Home / BUSINESS & DEVELOPMENT / Group presents plan to revive German-Africa trade post-Covid
The exhibition stand of GreenTec at the German-African Energy Forum 2016, one of the events organised annually by Afrika-Verein. Among the Germany-based company’s innovations is the Mobile Solar Kiosk, which has been rolled out in Rwanda in partnership with a local company │© Afrika-Verein

Group presents plan to revive German-Africa trade post-Covid

In view of the negative impact of the Covid-19 pandemic on international trade, a group representing German companies doing business with Africa has warned that the Corona crisis could reverse the continent’s economic successes of the past decade if counter measures are not taken. It’s calling on the German government to take concrete steps to stabilise German-African economic relations in the short term.

International trade with the African continent has slumped dramatically since the outbreak of the global health crisis. In the first half of the year alone, the German economy recorded a 26 per cent drop in exports to Africa.

The Afrika-Verein der deutschen Wirtschaft e.V., a foreign trade association of German companies and institutions active in economic cooperation with African countries, has now presented an eight-point plan to strengthen trading ties with the continent and reverse the pandemic-induced setbacks.

The association, to which a majority of German companies operating in Africa belong, demands from the German government short-term liquidity support and new financing opportunities for African companies that would otherwise not be able to implement projects dependent on German suppliers. “This will boost our weakened export economy and create local jobs,” the Chairman of Afrika-Verein, Stefan Liebing, said while presenting the plan at its annual general meeting on Thursday (18 November).

“The current crisis has caused the loss of millions of jobs in Africa. We can be sure that this will lead to increased migration pressure and that the stability of some countries will also be endangered in the process,” he pointed out.

“If the German companies and the Federal Government do not take quick countermeasures now, we run the risk that the successes of the past decade in the economic development of the continent will be lost in just a few weeks,” Liebing warned.

In addition to other necessary measures for a reactivation of German trade with Africa, business trips to and from the continent should be made easier at short notice, Afrika-Verein said. “We are in the middle of a restructuring of international value chains. It could make sense for companies to diversify sources of supply and shift production locations to Africa as well. This would require stronger bilateral foreign trade diplomacy,” Liebing opined.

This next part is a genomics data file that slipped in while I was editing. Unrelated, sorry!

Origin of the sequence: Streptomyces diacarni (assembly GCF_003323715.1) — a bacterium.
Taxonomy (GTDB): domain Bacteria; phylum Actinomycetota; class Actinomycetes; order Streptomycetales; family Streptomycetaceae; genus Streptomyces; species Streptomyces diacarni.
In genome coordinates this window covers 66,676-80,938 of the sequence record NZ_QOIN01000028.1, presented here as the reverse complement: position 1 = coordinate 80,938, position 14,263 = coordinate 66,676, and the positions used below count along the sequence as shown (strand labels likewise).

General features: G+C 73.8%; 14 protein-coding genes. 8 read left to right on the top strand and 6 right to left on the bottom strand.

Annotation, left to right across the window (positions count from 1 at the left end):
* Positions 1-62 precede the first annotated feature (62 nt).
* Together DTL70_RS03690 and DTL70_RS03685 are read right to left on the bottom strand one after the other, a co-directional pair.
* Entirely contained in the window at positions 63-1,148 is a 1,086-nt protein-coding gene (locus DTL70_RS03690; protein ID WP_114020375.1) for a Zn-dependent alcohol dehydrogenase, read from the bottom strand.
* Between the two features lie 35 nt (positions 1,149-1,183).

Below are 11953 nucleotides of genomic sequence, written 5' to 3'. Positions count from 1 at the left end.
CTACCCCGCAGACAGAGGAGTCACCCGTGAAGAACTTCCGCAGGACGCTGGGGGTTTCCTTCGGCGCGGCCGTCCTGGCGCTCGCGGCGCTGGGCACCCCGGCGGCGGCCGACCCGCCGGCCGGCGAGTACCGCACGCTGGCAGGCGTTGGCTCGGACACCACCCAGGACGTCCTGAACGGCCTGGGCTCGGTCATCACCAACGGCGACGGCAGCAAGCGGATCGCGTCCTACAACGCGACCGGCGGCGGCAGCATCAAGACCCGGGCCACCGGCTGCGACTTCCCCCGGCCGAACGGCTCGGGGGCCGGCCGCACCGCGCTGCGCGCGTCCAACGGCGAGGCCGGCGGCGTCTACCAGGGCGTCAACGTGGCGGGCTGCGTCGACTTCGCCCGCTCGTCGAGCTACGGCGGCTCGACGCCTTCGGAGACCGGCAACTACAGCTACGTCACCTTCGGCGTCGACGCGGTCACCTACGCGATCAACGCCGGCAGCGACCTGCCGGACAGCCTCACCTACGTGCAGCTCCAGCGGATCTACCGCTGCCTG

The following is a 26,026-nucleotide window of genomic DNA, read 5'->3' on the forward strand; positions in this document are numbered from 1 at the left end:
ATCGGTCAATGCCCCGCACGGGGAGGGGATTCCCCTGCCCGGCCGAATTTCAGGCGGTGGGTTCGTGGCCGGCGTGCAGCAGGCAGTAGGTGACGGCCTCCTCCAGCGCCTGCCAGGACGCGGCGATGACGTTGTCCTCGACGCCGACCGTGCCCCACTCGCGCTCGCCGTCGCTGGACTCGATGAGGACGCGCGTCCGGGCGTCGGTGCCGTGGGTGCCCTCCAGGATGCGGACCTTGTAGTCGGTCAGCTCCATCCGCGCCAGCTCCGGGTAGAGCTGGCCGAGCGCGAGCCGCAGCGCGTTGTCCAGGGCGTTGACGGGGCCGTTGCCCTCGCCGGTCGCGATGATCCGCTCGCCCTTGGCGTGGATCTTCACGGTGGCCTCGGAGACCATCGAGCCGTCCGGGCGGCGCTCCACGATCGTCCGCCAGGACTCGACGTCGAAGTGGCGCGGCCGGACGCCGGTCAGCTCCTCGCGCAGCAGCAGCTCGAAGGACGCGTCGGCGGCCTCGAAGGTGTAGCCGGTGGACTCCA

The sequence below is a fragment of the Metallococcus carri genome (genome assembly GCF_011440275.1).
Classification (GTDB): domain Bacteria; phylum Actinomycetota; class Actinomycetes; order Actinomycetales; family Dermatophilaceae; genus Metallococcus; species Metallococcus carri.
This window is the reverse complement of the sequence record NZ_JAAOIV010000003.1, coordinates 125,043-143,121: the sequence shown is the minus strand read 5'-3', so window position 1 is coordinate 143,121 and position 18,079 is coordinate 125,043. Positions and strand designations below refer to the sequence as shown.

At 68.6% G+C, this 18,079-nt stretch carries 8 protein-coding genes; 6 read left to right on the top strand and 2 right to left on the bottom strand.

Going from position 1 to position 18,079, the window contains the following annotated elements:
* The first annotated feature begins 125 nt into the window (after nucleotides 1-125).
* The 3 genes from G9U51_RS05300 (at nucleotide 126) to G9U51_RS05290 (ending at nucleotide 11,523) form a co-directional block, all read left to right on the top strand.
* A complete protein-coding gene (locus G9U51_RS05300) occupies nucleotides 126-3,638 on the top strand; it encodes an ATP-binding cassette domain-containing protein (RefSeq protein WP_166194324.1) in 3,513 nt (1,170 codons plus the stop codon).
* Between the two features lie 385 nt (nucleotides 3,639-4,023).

“At present, this does not seem to be a priority for the responsible federal ministries. I think that is dangerous. Competition from Asia is faster than we are.”
Afrika-Verein also called on the Federal Government to refrain from a “supply chain law”, an initiative of leading civil society organisations to legislate an obligation of companies to respect human rights and avoid environmental degradation in their activities in foreign countries.

“This does not fit in with the times. Now we have to make it a priority to ensure that German companies continue to invest in Africa. Burdening them with additional bureaucracy and threatening them with heavy penalties if a medium-sized company is unable to fully monitor its upstream supplier will only ensure that even fewer of the urgently needed good jobs are created in Africa,” Liebing warned. It would make more sense to agree on standards at the European level and implement them at national level, he advised.

Afrika-Verein also pointed out that Africa could play an important role in tackling climate change. With the support of the German government, the first industrial plant for green hydrogen on the African continent is currently being planned in Morocco and other locations are being investigated for their suitability for similar plants.

“These are good first steps, which must now be followed by further measures for a hydrogen pact with Africa” Liebing said. “We have been dealing with strategy workshops and potential studies long enough. Now would be the time to implement the first pilot projects in concrete partnerships in Africa, so that Germany can become the international market leader in this important field,” Liebing added.

Sola Jolaoso

Download the complete paper (in German) HERE.

Check Also

Courses in Harvard

New Online Course: Harvard Teaches Africans How to Build Scalable Businesses

Africa has complex and unique business opportunities. Harvard Business School professors are launching a new …